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Self-help guru Jordan Peterson is in rehab.
She says that her mother’s cancer diagnosis and subsequent surgical complication created an unbearable amount of stress for the family, and particularly her father. A doctor prescribed clonazepam, or Klonopin, to help him cope with the anxiety it caused. Clonazepam is an anti-seizure medication that is also prescribed to treat panic disorder.
After her mother went into remission, Peterson attempted to get off the drug on his own. This caused terrible withdrawals, his daughter says. “The reason we’re in New York is because dad’s in rehab using other medications to try and get off this clonazepam.”
My daughter, @MikhailaAleksis recently posted a video on her YouTube channel with an overall update of what's been going on lately in our family. Thank you all for your help and support, we will talk soon.https://t.co/GRTm1Javi9— Dr Jordan B Peterson (@jordanbpeterson) September 20, 2019
Peterson skyrocketed to fame in 2016 for opposing a Canadian bill that protects transgender and nonbinary people from discrimination. In 2018, his second book, 12 Rules for Life, further elevated his persona. Peterson is beloved by the far-right for unapologetically espousing views that have been called misogynist, homophobic, and racist.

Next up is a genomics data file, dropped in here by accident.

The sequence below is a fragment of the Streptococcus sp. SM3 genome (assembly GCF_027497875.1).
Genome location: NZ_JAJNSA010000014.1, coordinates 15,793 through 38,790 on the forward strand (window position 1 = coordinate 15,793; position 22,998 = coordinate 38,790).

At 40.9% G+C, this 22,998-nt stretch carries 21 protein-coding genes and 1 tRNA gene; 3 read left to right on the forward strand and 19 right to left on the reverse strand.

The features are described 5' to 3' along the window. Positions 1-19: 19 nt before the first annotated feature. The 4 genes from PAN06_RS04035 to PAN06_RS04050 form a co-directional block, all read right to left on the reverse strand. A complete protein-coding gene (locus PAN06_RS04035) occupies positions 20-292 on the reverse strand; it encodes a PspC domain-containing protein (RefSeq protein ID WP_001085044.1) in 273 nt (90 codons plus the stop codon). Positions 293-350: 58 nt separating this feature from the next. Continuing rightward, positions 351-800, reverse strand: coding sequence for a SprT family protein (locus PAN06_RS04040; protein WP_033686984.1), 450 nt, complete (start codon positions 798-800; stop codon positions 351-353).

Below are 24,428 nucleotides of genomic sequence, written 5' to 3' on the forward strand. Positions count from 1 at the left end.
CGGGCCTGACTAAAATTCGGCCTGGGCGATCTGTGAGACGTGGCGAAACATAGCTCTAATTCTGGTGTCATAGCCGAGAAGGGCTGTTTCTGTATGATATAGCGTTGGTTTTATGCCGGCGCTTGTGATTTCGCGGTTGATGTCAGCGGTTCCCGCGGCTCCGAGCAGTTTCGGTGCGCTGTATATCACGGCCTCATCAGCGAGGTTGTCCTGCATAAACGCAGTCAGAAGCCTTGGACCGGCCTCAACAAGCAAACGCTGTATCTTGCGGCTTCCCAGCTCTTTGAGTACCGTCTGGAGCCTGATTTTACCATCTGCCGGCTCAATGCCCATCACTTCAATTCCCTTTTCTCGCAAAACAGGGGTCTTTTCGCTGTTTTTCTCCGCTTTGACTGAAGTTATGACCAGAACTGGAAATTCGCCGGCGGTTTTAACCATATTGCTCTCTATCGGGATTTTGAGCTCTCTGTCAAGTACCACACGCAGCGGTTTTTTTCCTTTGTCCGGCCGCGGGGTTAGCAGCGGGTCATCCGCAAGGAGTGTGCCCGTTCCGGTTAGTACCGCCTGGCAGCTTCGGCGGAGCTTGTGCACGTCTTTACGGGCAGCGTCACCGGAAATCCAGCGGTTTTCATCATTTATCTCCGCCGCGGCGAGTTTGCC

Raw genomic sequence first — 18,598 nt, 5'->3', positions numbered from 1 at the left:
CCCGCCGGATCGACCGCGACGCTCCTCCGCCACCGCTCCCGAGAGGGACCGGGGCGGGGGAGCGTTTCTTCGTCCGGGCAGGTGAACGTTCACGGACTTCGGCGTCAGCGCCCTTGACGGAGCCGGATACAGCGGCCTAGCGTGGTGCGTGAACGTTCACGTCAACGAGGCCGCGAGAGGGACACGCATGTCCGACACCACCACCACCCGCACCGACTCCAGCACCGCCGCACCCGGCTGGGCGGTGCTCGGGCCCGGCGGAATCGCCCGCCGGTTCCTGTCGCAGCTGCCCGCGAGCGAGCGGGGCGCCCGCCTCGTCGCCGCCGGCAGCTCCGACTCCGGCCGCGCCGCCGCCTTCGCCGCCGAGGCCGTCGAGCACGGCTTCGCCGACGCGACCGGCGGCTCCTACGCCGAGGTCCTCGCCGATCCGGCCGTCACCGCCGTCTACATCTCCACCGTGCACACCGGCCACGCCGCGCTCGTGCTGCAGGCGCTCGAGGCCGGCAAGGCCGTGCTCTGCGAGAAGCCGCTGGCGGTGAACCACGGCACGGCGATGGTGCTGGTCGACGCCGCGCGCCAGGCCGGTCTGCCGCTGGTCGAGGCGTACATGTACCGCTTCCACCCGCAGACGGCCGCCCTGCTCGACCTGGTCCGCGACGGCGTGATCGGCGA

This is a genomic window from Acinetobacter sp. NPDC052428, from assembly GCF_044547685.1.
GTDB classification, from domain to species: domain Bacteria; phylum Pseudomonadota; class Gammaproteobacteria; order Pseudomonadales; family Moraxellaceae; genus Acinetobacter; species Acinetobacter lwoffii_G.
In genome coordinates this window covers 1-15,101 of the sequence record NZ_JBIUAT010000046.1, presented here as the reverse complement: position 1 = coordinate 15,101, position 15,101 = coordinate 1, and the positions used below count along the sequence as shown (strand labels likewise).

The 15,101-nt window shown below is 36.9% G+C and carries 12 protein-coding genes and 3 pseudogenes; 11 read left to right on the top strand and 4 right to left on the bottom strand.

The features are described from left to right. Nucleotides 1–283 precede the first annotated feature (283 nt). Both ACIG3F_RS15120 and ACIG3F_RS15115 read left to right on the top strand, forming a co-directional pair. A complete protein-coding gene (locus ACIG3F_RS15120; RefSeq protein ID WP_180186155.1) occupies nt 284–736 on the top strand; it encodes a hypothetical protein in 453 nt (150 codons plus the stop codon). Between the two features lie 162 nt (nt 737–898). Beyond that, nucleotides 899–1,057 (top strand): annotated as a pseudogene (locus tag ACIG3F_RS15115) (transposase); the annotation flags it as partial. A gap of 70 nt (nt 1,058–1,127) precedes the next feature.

Peterson’s YouTube videos routinely amass hundreds of thousands of views. In these videos, as with his writings, he lectures people on how to lead a successful, fulfilling life. In 2017, he advised people to cure addiction by replacing the substance or activity, such as smartphone use, with “something better.” The behavioral psychologist has provided advice that some may call over-simplifications about addiction on multiple occasions.
In the video, his daughter says that Peterson checked into rehab for his addiction in order to minimize stress on his wife. She adds that they decided to go public to get ahead of the story.
“We figured we should let people know before some tabloid finds out and published ‘Jordan Peterson, self-help guru is on meth’ or something,” she says.
Peterson’s wife, Tammy, also makes an appearance in the video. She doesn’t speak about her husband’s addiction, which Mikhaila blames on the drug and their ignorance of its addictive nature. Instead, she focuses on the work they may do in the future.
“I think there’s a lot more that Jordan and I can say, and I think we can listen and we can share those insights that we’re experiencing in our lives,” she says.
Near the end of the video, Mikhaila also casts his addiction as a positive for his career.
“Apparently he’s writing more about this in his book, so at least it will make the book more interesting,” she says.
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Correction: In an earlier version of this article, a typo changed the meaning of a quote by Peterson’s wife. That quote, which should read, “I think there’s a lot more that Jordan and I can say,” has been corrected.
Claire Goforth is a Jacksonville, Florida-based journalist covering politics, culture, justice, and unicorns. Her work has appeared in publications ranging from regional alt-weeklies to Al Jazeera.